From the screenshots I’ve seen, there seems to be very little functionality or interactive user-customizable features at all. I don’t know. Color me stupid, but my gut reaction is that this is nothing more than another variant of the exact PDF version of the paper that the Times put out, only perhaps with better text searching features and dynamic text flow (meaning I’d bet it is XML-based instead of PDF-based, only with some custom-built or Microsoft-blessed walled garden DTD).
You know, for the money the Times spent on this (and the experienced journalists the Times Group laid off this past year), I’d have thought the best use of resources for a big media company would be to develop a really KILLER RSS feed reader, one that finally gets over the usability threshold that keeps feed readers in "Blinking 12-land" for most casual Internet users.
I mean, I know there are a lot of good feed readers out there (I favor Bloglines myself), but have any of you tried to convert non-techie co-workers into using a feed reader lately? I can’t for the LIFE of me figure out why there’s so much resistance to something so purely wonderful and empowering, something I believe is clearly the killer app on par with the first Mosaic browser in 1993. But because feed readers caught on bottom up instead of top down, there’s not only usability problems for the broadest audiences, there’s also a void at the top of the technology industry, by companies that fail to catch on to the RSS vision, mainly because they didn’t think it up themselves.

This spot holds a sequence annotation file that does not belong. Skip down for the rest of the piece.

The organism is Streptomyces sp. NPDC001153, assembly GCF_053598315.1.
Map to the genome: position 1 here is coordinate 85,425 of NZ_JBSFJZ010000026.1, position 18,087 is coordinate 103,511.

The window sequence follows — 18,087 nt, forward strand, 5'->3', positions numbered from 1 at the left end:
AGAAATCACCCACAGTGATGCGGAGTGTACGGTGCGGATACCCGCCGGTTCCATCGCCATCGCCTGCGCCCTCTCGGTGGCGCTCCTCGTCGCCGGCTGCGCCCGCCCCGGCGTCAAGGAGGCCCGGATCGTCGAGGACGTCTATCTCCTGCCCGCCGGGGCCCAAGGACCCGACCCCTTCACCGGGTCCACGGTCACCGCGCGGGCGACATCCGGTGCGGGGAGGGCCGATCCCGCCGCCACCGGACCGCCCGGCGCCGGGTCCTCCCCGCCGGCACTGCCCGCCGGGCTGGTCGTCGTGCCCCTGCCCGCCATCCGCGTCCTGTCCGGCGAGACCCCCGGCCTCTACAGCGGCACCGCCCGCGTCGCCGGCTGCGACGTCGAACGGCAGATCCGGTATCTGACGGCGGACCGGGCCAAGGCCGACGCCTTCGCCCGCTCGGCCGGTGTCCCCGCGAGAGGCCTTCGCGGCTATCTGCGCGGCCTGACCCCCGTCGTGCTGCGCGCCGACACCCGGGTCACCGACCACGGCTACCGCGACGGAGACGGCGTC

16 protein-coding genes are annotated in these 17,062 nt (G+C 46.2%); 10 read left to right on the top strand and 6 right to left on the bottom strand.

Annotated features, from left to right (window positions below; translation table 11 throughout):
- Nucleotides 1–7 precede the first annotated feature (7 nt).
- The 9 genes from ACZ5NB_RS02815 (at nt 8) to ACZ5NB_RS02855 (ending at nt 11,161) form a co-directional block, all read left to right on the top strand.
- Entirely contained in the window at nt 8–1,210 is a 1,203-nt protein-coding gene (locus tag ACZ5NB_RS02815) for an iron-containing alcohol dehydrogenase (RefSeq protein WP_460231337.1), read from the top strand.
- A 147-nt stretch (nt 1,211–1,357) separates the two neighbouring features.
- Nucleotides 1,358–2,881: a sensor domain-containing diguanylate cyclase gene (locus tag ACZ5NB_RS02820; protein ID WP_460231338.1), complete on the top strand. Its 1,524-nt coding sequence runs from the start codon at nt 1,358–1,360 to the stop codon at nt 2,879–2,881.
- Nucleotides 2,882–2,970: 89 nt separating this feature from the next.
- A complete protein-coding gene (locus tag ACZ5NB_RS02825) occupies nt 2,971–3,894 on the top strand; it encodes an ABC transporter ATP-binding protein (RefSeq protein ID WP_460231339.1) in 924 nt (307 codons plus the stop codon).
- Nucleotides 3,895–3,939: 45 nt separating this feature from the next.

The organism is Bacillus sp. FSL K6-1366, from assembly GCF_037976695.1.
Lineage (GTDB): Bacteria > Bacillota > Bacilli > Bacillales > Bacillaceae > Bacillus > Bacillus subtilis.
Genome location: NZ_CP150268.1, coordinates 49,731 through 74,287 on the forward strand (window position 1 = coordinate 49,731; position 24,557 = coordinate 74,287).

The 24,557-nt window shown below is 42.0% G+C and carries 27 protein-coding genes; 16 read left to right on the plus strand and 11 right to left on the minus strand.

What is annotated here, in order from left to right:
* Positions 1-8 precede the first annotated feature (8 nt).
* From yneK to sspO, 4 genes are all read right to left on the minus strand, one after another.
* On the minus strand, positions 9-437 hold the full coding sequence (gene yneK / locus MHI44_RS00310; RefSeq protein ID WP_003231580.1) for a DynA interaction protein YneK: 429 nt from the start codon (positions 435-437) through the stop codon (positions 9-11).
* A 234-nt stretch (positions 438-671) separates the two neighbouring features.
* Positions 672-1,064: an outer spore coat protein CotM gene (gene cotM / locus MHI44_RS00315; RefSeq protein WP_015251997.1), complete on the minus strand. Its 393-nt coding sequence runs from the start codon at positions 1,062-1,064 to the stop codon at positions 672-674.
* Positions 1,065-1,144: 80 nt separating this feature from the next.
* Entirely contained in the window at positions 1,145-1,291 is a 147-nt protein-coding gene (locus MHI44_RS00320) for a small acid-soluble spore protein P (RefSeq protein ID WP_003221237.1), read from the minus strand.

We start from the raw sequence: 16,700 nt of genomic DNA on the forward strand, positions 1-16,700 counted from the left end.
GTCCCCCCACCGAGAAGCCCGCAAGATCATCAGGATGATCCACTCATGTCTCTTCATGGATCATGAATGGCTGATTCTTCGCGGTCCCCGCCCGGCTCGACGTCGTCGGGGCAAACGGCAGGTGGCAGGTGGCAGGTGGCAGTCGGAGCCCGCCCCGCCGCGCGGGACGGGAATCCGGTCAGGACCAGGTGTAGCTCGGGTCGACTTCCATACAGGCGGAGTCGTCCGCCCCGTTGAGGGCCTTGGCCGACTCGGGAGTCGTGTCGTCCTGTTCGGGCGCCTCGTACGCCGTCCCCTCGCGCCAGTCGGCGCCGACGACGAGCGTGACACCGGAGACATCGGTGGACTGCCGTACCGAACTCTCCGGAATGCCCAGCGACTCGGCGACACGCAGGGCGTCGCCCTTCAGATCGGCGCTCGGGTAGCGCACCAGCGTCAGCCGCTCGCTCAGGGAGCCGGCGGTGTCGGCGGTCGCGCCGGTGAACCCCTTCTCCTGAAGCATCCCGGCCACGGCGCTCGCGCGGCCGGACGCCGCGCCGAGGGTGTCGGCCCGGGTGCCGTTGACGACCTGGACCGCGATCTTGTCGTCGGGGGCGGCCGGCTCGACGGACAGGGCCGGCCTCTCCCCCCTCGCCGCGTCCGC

a future written in electronic ink?

Discussions about the future of newspapers often allude to a moment in the Steven Spielberg film “Minority Report,” set in the year 2054, in which a commuter on the train is reading something that looks like a paper copy of USA Today, but which seems to be automatically updating and rearranging its contents like a web page. This is a comforting vision for the newspaper business: reassigning the un-bottled genie of the internet to the familiar commodity of the broadsheet. But as with most science fiction, the fallacy lies in the projection of our contemporary selves into an imagined future, when in fact people and the way they read may have very much changed by the year 2054.